Speaking further about international assistance, the city has certain experience of cooperation with various international projects and international institutions. What goals do you set, and do you manage to achieve them?

– Let’s be honest, so far Ukraine has received considerably less support than Poland some years ago. This is the case if we take into account the financial aspect. But no money will be given to support local development until the society itself and authorities are ready to manage significant amounts of money allocated for the purpose of advancing local development. And here our aspirations to make changes are of crucial importance.

Kremenchuk has vast experience of working with international institutions. Since the beginning of this year the public utility enterprise “Kremenchuk Center for International Relations and City Economic Development “Kremenchuk Invest” hosted as many as 12 foreign delegations. Every such visit is then followed by long-term cooperation in the economic, cultural, and educational fields.

This year for the first time in Ukraine Kremenchuk will be hosting the Year of the Lithuanian Republic. This is an extremely important event, full of activities and bilateral contacts between representatives of business community and local government from Lithuania and Ukraine.

I would also like to talk about the project which I’ve mentioned already and which you represent in Poltava Oblast, that is PLEDDG Project, which is implemented in Ukraine by the Federation of Canadian Municipalities and funded by Global Affairs Canada.

With the help from PLEDDG Project, in the last two years we developed and approved a strategy for city development until 2028 and plan for its implementation for the coming three years, conducted a strategic environmental assessment, developed and approved the Export Promotion Program for City of Kremenchuk, introduced public budget and Open City Platform.

In fact, these basic documents and instruments of democratic development constitute a road map for the city, help conduct an audit of our own resources, as well as shape our development agenda. With our aspirations growing, we will always be in need of money. But it is realistic to try and define the important, achievable activities that are our first priority for the successful development of our city.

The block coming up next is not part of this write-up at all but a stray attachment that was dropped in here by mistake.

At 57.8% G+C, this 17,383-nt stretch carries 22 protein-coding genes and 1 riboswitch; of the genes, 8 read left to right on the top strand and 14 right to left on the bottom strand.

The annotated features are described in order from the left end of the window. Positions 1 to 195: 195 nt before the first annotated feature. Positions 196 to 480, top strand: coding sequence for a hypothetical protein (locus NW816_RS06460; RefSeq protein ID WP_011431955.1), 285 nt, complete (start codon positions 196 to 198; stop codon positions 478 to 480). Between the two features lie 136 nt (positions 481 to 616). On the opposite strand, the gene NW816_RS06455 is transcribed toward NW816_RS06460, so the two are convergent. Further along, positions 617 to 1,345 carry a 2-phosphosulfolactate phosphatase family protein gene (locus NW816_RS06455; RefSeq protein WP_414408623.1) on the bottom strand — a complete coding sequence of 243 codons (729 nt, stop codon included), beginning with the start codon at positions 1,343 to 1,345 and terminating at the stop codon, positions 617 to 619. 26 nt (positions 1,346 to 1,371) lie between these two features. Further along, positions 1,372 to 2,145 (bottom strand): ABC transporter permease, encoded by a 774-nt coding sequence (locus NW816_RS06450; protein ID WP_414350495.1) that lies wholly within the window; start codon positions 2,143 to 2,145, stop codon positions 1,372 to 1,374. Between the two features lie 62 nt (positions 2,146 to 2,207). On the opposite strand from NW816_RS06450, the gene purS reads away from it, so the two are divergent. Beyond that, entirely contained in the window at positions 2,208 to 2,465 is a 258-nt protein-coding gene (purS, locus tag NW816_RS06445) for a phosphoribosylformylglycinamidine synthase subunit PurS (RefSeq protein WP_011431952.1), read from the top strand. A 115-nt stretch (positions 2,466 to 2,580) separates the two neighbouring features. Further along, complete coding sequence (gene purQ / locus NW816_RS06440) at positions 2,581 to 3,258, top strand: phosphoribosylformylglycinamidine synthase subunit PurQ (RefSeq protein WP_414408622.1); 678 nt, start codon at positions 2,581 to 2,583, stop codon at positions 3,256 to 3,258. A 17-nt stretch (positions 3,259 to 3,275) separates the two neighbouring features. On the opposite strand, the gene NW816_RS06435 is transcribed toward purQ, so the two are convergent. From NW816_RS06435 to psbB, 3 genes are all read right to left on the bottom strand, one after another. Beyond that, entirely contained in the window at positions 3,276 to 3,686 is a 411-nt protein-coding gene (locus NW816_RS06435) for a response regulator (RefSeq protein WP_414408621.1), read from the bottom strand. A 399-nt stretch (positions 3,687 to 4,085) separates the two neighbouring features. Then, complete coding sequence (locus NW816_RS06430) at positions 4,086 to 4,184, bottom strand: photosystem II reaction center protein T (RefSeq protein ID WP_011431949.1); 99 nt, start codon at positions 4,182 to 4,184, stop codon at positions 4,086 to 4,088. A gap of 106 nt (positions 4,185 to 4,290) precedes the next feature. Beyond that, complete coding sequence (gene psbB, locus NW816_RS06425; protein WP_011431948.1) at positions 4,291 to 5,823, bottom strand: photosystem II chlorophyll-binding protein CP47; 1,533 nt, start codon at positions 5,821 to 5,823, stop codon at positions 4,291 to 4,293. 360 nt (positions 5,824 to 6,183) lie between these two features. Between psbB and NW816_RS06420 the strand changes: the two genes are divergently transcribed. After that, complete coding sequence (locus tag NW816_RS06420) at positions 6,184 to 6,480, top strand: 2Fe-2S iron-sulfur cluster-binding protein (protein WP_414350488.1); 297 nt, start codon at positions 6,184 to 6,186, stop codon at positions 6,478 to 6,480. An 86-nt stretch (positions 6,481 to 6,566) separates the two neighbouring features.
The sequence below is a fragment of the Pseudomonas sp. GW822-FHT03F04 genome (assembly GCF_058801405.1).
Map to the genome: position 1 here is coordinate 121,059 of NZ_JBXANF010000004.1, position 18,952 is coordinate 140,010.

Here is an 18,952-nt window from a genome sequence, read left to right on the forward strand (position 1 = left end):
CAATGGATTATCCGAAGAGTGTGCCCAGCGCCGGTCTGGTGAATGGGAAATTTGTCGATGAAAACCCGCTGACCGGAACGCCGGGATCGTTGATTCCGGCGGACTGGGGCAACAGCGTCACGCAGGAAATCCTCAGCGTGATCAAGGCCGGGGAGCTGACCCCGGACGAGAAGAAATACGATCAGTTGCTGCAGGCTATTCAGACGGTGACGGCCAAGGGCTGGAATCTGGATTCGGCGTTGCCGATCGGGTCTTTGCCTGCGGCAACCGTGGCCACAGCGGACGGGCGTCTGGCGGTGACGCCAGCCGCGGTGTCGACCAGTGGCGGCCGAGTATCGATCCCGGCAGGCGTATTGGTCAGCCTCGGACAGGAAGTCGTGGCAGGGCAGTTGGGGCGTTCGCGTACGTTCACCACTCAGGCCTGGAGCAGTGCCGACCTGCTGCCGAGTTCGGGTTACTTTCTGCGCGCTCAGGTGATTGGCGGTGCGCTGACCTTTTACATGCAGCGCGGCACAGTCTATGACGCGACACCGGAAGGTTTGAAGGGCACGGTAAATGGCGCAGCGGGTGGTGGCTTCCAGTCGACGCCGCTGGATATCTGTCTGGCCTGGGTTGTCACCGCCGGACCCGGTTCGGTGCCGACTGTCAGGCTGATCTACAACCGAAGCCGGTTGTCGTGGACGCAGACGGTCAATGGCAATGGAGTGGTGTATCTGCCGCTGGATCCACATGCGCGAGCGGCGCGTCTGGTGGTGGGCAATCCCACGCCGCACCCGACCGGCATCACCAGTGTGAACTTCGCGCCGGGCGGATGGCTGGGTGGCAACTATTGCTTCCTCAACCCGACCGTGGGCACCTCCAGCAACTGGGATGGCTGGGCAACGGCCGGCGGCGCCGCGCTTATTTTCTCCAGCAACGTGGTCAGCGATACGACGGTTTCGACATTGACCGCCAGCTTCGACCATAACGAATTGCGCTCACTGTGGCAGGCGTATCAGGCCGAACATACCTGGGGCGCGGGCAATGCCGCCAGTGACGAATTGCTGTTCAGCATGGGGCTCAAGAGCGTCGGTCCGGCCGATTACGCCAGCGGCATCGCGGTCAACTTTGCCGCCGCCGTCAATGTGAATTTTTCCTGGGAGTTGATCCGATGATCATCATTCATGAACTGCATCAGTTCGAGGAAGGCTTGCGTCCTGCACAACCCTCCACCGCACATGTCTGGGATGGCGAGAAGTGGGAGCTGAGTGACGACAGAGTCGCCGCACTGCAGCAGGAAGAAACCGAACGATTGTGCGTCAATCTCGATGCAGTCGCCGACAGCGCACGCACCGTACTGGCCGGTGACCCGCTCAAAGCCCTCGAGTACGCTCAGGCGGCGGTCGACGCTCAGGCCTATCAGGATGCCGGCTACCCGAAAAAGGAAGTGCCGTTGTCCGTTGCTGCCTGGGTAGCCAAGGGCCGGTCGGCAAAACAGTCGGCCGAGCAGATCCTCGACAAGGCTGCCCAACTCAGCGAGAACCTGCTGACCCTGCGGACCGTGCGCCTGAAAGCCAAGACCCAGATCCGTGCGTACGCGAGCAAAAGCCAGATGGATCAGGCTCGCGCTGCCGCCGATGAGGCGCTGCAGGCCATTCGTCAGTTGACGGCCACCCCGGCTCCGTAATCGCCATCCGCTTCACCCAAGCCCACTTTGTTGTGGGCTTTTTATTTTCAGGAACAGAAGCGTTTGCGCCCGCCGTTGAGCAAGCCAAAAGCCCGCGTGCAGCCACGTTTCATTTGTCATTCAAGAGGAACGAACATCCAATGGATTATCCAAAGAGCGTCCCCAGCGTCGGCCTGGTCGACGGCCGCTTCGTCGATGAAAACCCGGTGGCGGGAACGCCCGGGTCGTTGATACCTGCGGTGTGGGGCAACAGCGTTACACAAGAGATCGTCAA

With the financial grant from PLEDDG Project, in line with the Project’s democratic governance component, we purchased equipment for the International Information Center and equipment for a local administrative center (TSNAP) worth 400 000 UAH.

By the way, Kremenchuk’s TSNAP is among the top three administrative centers in our country. Kremenchuk was the second city in Ukraine to start issuing biometric passports through a TSNAP and the first to exempt certain categories of population from administrative fees for the issuance of a passport in the form of an ID card.

Also, PLEDDG Project will allocate over 1.5 million UAH in support of small and medium business development. One of the projects under this component, which is about getting Kremenchuk-made goods to foreign markets, is reaching its final stage of approval.

Apart from that, Kremenchuk benefits a lot from training sessions that we are receiving as part of PLEDDG Project, as well as from participating in PLEDDG-organized study tours to other countries. Representatives from our city several times took part in study tours to Poland. We would love to go on a study tour to Canada as well, as it will be quite a different example of democratic development and new experience.

In a couple of days Kremenchuk will be hosting an international business forum “International Cooperation: Building the Future Together”. We expect a lot of guests: the Forum will be really international, as it is supported by the Embassies of Canada, Lithuania and Poland to Ukraine. Representatives of these three countries, as well as of Bulgaria, are to take part in the Forum. PLEDDG Project supports our city not only through financial grants but also provides organizational support to the city.

As you can see, the list is pretty long! So international assistance of such kind is extremely important for us.

Decentralization reform is well underway in Ukraine. This reform can be successful only provided local authorities are held accountable. Experts from Transparency International Ukraine and Political Education Institute assigned transparency ratings to 100 major Ukrainian cities under the project “Building Transparent Cities”. Kremenchuk is among the top 10 most transparent cities by 91 indicators in thirteen spheres. The financial and budget spheres, public procurement, housing and municipal services policy, education, social services, communication with residents etc. were the criteria. It is a positive evaluation of our work and proof that we have chosen the right way to achieve Kremenchuk’s development.